With home prices down 30 percent and real estate transactions diminished by somewhere between one-third and one-half from their peak levels, a huge number of agents — thousands on the West side of Los Angeles — are working a much smaller pool of listings and buyers.
The good news for buyers and sellers: You can be a lot pickier than in the past.
Unlike most professions where those who are more accomplished command higher fees, the best agents command essentially the same commission as someone who just passed their real estate exam. Since cost isn’t a factor, buyers and sellers have a unique opportunity to carefully screen a list of top brokers and hire the best without spending a dime more.
With so many qualified agents available in the current market, what should you consider when shopping for a broker? There are a few essential questions that you should ask a broker before hiring them:
“How much experience do you have with properties such as mine?”
Any broker should be able to show you what they have done in the past. You should find out how many deals they have closed in your price range and in your neighborhood over the past few years and whether they typically represented the buyer, seller or both. You can further gauge a broker’s success by how quickly their comparable homes have sold, how many price reductions were necessary and how close the final price came to the original asking price.
“How much attention can you pay to my property?”
It is critical to know how many listings or clients the agent is currently handling. There are only so many hours in a day and if an agent is spread too thin, there will be conflict and compromise. Knowing whether the agent represents closer to three or 30 clients, you will be able to gauge how much attention they can pay to representing your deal and whether their time is spent showing houses or trying to acquire new clients.
“Will you handle the showings yourself or pass them off to an assistant?”
It’s common for many agents to take a listing and then hand the work off to a less experienced assistant. This happens frequently. Whereas an experienced agent has honed his or her ability to sense if a buyer is interested in a house, an untrained assistant will simply open the door and point out the obvious: “This is the living room. This is the dining room...” One of the most important skills an agent brings to the table is the ability to spend their time with an interested buyer and not with someone who doesn’t care. Most people know the minute they walk through the front door if they like the house or not. An experienced agent recognizes that and reacts accordingly.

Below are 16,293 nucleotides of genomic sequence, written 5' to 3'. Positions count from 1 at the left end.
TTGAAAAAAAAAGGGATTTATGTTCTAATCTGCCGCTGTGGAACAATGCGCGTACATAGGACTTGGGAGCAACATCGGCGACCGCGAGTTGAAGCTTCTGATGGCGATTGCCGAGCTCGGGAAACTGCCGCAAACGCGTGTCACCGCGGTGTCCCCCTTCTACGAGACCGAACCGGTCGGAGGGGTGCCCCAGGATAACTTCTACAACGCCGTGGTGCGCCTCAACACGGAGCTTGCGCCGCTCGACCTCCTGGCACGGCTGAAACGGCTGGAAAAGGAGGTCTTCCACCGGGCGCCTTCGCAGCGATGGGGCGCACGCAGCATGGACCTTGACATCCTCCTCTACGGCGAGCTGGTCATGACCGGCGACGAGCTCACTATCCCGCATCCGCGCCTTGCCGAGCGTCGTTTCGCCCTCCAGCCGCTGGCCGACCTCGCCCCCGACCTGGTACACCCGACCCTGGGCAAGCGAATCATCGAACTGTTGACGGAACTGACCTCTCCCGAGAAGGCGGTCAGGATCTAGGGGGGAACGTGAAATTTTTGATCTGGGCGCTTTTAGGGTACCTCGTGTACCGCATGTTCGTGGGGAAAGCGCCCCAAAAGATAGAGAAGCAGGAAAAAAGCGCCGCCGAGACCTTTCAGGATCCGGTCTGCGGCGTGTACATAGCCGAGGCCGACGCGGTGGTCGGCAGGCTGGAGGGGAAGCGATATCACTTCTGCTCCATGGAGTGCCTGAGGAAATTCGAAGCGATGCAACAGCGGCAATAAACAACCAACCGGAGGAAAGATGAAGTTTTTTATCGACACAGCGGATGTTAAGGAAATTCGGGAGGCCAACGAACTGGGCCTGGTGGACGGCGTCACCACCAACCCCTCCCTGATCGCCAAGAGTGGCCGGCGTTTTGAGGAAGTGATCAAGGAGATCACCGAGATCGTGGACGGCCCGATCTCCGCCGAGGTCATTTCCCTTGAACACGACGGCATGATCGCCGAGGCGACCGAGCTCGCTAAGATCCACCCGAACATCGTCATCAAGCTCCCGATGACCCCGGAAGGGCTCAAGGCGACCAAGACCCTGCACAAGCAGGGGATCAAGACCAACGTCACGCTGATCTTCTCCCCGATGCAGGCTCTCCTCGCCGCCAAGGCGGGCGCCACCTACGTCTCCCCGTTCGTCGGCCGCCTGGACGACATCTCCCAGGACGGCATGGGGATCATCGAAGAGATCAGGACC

“How familiar are you with the neighborhood where my property is located?”
Ask the agent to be specific and give you a list of other homes in the area that he or she has sold or represented. There is nothing worse than an agent who is working outside his or her comfort zone and misrepresenting his or her knowledge of nearby schools, shops, police services and other neighborhood characteristics. An agent should be able to immediately answer most questions a buyer asks.
“What tech savvy methods will you use to market my property?”
Over the last decade — particularly in the last three years — the internet has become an essential tool in selling a house. A tech savvy agent knows that most buyers (and sellers) look online for information before contacting their broker. The quality of your broker’s website is incredibility important.
Your broker should use “search engine optimization” tactics to ensure the site ranks high in search results. Once the site is found, it must be easy to navigate, contain compelling high-resolution photos and video tours, and provide your broker’s direct cell numbers and email addresses.
You should also ask how many other websites will include your listing and whether they’re local, national or international in scope.
Buyers and sellers will also have a better experience if their agent’s firm has the latest business tools, such as pdf scanning and electronic document signing. All of these pieces of technology make the buying and selling process faster and more efficient.
When you consider that the dollar amount you are transacting is generally many times your income, it makes sense to do some extra work in choosing a representative. You owe it to yourself to choose the best person and not just the person you know has a real estate license. A few hours of homework will result in a faster and financially-more-desirable end result.
*Stephen Shapiro, Huffington Post Los Angeles. http://www.huffingtonpost.com/stephen-shapiro/hiring-a-realtor_b_1430191.html